by Rabbi Will Keller
In the seder text we are commanded that in every generation, everyone, should see themselves as if they personally left Egypt. This concept comes from the Torah which says in Exodus Chapter 13 Verse 8, “For the sake of this, did the Lord do this for me in my going out of Egypt.” Instead of saying ‘for what the Lord did for our people’ or ‘for our ancestors’ we are included in the group that themselves left Egypt. How do we fulfil this mitzvah over passover? Can you really feel like you left Egypt? We attempt to interpret this mitzvah within the context of our Seder, but there are two different ways we can approach it.
The Ritba, Rabbi Yom Tov Ishbili (a Spanish Sephardi Rabbi from the 14th century) explains we must see ourselves as slaves, taking on the narrative that we were personally redeemed from slavery to freedom, with all the baggage and trauma that come along with that mindset. I struggle with the Ritba’s literal read that there should be some experience of pain and slavery at my seder. But most Seders I have been to blend together many positive experiences – memories of Hillel sandwiches, insights from the haggadah and tasty family recipes. These memories create the archetype of my Passover experience. Of course there have been exceptional seders – like the all night Seder I participated in Israel where we finished the fourth cup with the sunrise or the year Bubbie changed her gefilte fish recipe to the shock and dismay of all present. But generally this amalgamation of my Passover memories over the years merge together, creating a warm, positive experience that highlights the privilege I have to be a Jew proudly celebrating with family, in my home with delicious food and good conversation.
Our passover gatherings are joyous and filled with discussion; a polar opposite from what I imagine the experience of slavery might be. In fact, if my Passover experience should be viewed through this lens of re-creating slavery, I am pretty sure I am doing Passover wrong. How can we experience slavery at our beautiful tables? Is it possible to experience something so antithetical to our experience?
The Maaseh Nissim, Rabbi Yaakov Lorberbaum (a 18th century Ashkenzi Rabbi) offers a different approach that I appreciate. Rabbi Lorberbaum explains we should not interpret the commandment to feel as though we left Egypt literally, but rather we should remember our people left Egypt and their freedom allows us to participate in the covenant. While we did not each individually leave Egypt, our ancestors did and it is due to their redemption that we have the privilege of our Jewish experience. We are not obligated to see ourselves as slaves if we are able to see ourselves in those who were enslaved and learn lessons from their experience. To accomplish this I can imagine finding a place to honor our ancestors stories, both through the traditional text of learning about our ancestors going down to Egypt but also discussing how our relatives came to America, through hardship, persecution and dreams of creating a safe place for us to live today.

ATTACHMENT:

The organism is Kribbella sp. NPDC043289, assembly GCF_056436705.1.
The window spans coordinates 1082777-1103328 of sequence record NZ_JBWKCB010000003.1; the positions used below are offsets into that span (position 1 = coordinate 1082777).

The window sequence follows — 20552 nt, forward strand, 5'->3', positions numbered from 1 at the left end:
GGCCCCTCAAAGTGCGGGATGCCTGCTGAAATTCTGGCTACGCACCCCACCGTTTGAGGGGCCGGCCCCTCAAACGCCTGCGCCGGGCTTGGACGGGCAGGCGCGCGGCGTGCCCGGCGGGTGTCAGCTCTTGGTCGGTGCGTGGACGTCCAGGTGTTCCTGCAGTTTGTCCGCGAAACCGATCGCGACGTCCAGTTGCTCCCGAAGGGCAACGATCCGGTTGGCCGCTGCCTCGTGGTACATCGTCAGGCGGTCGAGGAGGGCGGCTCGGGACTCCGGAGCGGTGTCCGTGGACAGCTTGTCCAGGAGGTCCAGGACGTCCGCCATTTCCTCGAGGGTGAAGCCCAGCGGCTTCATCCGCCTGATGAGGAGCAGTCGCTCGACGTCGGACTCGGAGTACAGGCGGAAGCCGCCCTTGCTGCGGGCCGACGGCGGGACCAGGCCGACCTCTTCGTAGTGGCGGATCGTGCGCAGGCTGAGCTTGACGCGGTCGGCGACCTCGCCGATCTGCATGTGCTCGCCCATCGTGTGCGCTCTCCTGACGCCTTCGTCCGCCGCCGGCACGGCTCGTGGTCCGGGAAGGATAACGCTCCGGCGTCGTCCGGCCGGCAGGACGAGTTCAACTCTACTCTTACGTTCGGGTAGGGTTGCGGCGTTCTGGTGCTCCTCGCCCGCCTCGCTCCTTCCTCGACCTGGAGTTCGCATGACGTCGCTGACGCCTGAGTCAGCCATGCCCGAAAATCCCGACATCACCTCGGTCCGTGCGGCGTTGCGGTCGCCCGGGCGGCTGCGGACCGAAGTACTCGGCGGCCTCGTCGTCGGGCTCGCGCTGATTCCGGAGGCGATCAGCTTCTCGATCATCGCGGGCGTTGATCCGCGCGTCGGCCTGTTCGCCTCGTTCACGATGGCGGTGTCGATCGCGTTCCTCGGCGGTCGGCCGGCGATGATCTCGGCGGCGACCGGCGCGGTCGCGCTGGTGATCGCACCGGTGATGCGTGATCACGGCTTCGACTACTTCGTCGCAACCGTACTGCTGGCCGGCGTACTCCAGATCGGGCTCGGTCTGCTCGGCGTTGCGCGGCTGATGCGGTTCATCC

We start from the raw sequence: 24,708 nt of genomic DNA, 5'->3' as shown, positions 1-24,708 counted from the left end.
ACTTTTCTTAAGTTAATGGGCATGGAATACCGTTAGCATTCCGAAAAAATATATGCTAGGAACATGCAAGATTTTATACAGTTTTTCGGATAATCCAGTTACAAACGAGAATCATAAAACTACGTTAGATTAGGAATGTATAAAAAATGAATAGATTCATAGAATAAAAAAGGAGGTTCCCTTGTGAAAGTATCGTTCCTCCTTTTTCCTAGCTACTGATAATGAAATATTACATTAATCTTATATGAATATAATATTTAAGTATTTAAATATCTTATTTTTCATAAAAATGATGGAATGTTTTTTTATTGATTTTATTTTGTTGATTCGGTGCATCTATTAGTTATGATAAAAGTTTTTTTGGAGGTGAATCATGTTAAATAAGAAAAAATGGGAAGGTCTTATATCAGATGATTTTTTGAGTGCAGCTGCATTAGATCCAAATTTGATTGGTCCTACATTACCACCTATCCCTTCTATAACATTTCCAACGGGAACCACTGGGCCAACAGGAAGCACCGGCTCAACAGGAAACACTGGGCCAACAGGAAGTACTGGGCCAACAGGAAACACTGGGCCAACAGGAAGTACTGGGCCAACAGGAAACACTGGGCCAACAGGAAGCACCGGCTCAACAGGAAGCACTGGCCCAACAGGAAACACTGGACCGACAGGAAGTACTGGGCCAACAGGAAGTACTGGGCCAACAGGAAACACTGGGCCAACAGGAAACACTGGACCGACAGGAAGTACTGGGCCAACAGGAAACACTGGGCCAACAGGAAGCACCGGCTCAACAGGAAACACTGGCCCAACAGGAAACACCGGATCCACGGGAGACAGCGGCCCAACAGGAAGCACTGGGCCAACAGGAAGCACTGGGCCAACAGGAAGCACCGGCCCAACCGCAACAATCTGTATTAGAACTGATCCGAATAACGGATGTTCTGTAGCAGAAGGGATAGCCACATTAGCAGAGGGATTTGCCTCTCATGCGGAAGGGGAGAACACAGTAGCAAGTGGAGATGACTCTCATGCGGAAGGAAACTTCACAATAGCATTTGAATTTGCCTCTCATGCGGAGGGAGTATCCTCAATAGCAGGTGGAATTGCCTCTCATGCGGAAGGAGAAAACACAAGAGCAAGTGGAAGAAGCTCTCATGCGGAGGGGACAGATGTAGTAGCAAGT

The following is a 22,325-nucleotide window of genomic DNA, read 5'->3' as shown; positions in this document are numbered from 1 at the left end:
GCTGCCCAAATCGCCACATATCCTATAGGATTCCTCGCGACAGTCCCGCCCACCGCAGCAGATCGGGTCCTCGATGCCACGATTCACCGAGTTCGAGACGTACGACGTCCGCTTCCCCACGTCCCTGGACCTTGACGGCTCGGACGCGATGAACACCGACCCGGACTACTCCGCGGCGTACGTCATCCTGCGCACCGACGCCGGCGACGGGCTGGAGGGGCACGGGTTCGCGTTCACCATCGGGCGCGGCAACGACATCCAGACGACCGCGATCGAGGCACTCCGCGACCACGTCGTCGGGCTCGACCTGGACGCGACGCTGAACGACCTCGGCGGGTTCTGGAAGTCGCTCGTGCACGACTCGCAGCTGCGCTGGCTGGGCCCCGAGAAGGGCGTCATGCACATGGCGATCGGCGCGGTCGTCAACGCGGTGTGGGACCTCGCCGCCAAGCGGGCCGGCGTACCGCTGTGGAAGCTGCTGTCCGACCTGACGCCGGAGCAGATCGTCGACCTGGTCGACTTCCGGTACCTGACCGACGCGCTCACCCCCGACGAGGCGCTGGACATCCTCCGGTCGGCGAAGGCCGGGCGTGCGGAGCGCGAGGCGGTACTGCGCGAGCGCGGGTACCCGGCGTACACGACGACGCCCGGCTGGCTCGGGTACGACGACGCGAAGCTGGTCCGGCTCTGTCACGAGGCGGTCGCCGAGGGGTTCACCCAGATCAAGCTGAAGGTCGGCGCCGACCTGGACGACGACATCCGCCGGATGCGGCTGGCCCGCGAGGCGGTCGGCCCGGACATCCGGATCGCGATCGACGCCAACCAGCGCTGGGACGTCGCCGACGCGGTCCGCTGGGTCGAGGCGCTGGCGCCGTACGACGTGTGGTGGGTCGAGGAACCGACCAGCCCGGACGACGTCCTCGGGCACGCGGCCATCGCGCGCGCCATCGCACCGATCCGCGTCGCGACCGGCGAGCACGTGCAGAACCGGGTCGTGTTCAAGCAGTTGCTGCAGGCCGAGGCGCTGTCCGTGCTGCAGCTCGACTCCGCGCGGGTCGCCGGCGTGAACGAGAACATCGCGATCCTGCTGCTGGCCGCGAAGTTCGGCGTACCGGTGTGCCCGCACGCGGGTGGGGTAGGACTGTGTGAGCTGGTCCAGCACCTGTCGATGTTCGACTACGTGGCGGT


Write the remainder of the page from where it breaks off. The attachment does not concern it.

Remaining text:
Our Passover Seders do have elements that attempt to help us imagine slavery (no, this is a not a joke about being forced to come to Seder or how long they stretch out). We dip our vegetable, Karpas, in salt water to represent our tears and Haroset to represent the bricks slaves used to build and some families even use leeks to beat each other or the table to remember the cruel taskmasters. However, these are symbols that allow for deeper engagement, not an actual encounter with bitter servitude. If I were inviting others to a Ritba-themed Passover, I might have a Seder on the go with peasant food or no food at all in the first course and delicacies at the end. I would use a set of guided questions to explore the experience of those enslaved all over the world, which might be the most relatable way to imagine ourselves as those enslaved in Egypt. Organizations like AJWS put out materials with pictures and facts to help us understand how real slavery is in so many parts of the world.
Personally, I identify with the Maaseh Nissim’s approach and strive to use Passover as a reminder of my position and privilege, both in the continuum of Jewish existence, but also in terms of my freedom in today’s society. Those who identify with the passage as the Ritba did, hope to see the Passover story through the eyes of a slave as a way of internalizing the meaning of the holiday.
Working at the Jack M Barrack Hebrew Academy gives me the incredible gift of interacting with all types of families, each with their own distinct Passover flavors and traditions intended to teach and include others in our tradition of redemption. Whether you follow the Ritba or the Maased Nissim, whether you see yourself in the experience of slavery or are looking to build off the experience of those who actually lived through slavery, may we all have a meaningful and wonderful Passover and merit to live in a free world.
Rabbi Will Keller is the Director of Jewish Life at Jack M. Barrack Hebrew Academy.